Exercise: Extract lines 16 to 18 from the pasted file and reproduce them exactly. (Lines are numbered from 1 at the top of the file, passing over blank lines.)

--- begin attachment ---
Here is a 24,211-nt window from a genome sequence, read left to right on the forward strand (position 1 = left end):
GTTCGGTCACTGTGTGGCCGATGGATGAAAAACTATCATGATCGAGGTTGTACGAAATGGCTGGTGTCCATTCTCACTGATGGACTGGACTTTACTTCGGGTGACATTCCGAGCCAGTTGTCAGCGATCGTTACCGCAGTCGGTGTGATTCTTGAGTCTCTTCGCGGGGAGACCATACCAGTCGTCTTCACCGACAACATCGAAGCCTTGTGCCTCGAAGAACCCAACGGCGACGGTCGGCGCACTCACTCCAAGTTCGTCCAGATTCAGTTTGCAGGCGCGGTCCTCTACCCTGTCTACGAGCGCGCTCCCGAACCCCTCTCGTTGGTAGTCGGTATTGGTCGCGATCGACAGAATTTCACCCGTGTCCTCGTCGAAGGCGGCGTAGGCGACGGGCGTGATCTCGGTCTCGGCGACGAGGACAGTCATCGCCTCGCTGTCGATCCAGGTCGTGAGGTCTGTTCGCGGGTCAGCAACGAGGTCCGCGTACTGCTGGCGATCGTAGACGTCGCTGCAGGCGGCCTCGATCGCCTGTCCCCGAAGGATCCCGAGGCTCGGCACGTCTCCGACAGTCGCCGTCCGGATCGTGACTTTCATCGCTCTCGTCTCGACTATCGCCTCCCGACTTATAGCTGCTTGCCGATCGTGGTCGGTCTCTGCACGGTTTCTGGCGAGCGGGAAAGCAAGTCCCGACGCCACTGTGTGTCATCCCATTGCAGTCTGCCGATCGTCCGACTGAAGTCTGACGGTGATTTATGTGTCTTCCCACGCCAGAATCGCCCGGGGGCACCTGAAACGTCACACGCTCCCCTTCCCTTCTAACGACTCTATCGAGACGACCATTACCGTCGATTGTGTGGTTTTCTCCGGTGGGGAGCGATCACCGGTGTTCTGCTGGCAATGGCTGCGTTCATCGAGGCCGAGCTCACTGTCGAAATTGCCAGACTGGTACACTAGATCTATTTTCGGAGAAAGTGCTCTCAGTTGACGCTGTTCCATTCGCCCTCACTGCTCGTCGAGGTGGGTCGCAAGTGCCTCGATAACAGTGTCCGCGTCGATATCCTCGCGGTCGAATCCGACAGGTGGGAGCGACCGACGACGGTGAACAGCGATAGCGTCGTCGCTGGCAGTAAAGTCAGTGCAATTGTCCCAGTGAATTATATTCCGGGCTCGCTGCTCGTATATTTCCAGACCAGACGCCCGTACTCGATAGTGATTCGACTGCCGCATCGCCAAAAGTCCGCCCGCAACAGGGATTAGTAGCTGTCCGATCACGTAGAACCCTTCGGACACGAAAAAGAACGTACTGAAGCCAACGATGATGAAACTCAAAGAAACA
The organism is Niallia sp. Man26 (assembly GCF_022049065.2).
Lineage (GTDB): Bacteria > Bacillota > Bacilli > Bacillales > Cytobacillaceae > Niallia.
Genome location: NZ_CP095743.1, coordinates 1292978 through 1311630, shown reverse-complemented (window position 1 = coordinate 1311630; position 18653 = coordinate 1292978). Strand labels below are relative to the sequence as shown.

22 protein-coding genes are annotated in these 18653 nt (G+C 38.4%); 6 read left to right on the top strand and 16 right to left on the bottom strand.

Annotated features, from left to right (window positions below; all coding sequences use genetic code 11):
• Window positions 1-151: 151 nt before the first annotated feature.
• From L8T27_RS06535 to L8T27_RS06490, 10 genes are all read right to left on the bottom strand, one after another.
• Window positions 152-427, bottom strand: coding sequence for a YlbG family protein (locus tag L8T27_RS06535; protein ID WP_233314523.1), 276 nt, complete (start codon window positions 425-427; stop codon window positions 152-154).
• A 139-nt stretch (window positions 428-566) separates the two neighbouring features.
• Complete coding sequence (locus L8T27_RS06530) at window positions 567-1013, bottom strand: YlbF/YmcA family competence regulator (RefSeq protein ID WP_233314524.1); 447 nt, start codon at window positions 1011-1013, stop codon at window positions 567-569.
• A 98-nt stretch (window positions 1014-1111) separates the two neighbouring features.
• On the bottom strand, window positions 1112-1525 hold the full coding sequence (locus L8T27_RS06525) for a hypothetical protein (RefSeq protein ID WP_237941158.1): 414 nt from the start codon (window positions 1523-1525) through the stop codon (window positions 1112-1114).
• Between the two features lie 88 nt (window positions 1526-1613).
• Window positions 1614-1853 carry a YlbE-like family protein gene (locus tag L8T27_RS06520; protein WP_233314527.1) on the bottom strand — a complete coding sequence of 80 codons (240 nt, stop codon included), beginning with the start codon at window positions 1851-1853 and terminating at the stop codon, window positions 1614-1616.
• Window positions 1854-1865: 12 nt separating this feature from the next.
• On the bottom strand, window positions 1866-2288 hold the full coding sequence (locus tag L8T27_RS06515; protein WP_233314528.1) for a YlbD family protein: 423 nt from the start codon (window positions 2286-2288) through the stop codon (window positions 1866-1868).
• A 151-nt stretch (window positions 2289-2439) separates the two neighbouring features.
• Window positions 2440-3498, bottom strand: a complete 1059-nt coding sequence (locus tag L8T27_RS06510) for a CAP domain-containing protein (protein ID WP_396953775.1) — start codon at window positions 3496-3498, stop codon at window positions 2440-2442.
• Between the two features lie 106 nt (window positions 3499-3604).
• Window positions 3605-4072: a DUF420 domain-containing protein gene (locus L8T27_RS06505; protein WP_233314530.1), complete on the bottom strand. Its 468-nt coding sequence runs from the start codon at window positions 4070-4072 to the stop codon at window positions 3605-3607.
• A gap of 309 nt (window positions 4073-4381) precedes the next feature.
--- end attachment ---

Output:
• Window positions 1614-1853 carry a YlbE-like family protein gene (locus tag L8T27_RS06520; protein WP_233314527.1) on the bottom strand — a complete coding sequence of 80 codons (240 nt, stop codon included), beginning with the start codon at window positions 1851-1853 and terminating at the stop codon, window positions 1614-1616.
• Window positions 1854-1865: 12 nt separating this feature from the next.
• On the bottom strand, window positions 1866-2288 hold the full coding sequence (locus tag L8T27_RS06515; protein WP_233314528.1) for a YlbD family protein: 423 nt from the start codon (window positions 2286-2288) through the stop codon (window positions 1866-1868).